Re: Cheap-and-cheerful Taobao $150 knock-off running at 200mm/sec
January 05, 2018 03:27PM
Yeah, it seems like there would be more good options available.

I want to have a decent set up and a good board, but a RAMPS setup is like $15 VS something like a smoothie board or duet or any of the nicer boards are multiple times that amount.

The printer that I have right now I got on sale was $230 and it has a melzi board, which I don't really dig (I know that it has some of the same problems as RAMPS). I just can't fathom spending 100-150 on a board for this printer. Eventually when I go ahead and do a from scratch build (coreXY) then I will fork out and get a nicer board but until then I just can't stomach it.

I just don't understand why we are now in 2018 and someone hasn't come up with a good (decently priced) option, I definitely don't have the right to complain though because I surely don't have the skills or knowledge to do it.
Re: Cheap-and-cheerful Taobao $150 knock-off running at 200mm/sec
January 05, 2018 04:59PM
When a customer buys a Duet, as well as getting a 32-bit controller board they are getting 5 high current stepper drivers that stay cool at currents that cause ordinary drivers to overheat, high microstepping with optional microstep interpolation, power monitoring so that you can easily implement resume-after-power fail, a bed heater circuit capable of driving an 18A bed without the mosfet overheating (whereas RAMPS often struggles to provide 10A), 2 extruder heater outputs AND 3 controlled fan outputs, firmware configuration by editing a text file in the web interface (no need to rebuild and re-upload firmware when you want to make a change), plenty of expansion capability including up to 7 more stepper drivers, 5 more heaters and 5 more fans, 24V compatibility, optional digital daughter boards to support PT100 sensors or thermocouples, the awesome Duet Web Control web interface without the need to add a Pi or other additional hardware, SD card socket built in, Western standard design and assembly, continued firmware development, a good warranty policy, and support. I think most Duet customers consider that these things make the Duet board good value, but you can ask the question on the duet3d.com forum if you don't believe me.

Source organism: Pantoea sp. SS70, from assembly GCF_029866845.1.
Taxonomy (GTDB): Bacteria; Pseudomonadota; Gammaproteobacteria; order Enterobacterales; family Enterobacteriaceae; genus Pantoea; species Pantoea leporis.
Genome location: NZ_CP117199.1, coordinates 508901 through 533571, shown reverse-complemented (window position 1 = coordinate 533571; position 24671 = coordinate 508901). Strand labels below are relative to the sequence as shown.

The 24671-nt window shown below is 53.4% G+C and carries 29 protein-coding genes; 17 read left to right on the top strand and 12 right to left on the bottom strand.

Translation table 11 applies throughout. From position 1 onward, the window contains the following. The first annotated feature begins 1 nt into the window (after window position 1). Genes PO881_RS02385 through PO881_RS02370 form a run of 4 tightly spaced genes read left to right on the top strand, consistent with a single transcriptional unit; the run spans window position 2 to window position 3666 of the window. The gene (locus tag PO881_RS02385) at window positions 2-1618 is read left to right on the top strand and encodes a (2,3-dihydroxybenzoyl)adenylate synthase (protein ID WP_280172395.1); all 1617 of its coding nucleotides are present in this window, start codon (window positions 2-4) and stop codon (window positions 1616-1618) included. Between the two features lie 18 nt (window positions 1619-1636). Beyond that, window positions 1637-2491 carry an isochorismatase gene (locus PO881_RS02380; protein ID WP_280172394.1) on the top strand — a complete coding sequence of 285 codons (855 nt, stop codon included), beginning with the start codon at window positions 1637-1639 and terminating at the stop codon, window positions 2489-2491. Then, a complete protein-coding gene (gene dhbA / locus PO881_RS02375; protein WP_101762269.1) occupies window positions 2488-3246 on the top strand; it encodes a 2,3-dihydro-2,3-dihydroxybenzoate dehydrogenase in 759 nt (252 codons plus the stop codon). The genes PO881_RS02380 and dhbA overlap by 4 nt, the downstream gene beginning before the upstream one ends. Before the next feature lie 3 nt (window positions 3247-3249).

I appreciate that if you are building a budget printer, it may be sensible to forego some of these features for the sake of keeping the cost down, and to hope that most of the hardware will work, and that the community will provide you with sufficient support. I recommend Arduino/RAMPS to people in that situation, not because it is good, but because it is cheap and better supported by the community than other cheap 8-bit boards.

We could cut the cost of a Duet somewhat if we used cheaper stepper drivers, removed most of the expansion capacity, and perhaps dropped some of the other features too. But quality and support are not cheap to provide, so we couldn't hope to match the price of the cheap Chinese 8-bit boards. The best 8-bit boards (Ultimachine RAMBo) cost almost as much as the Duet, despite being far less capable.

Edited 2 time(s). Last edit at 01/05/2018 05:02PM by dc42.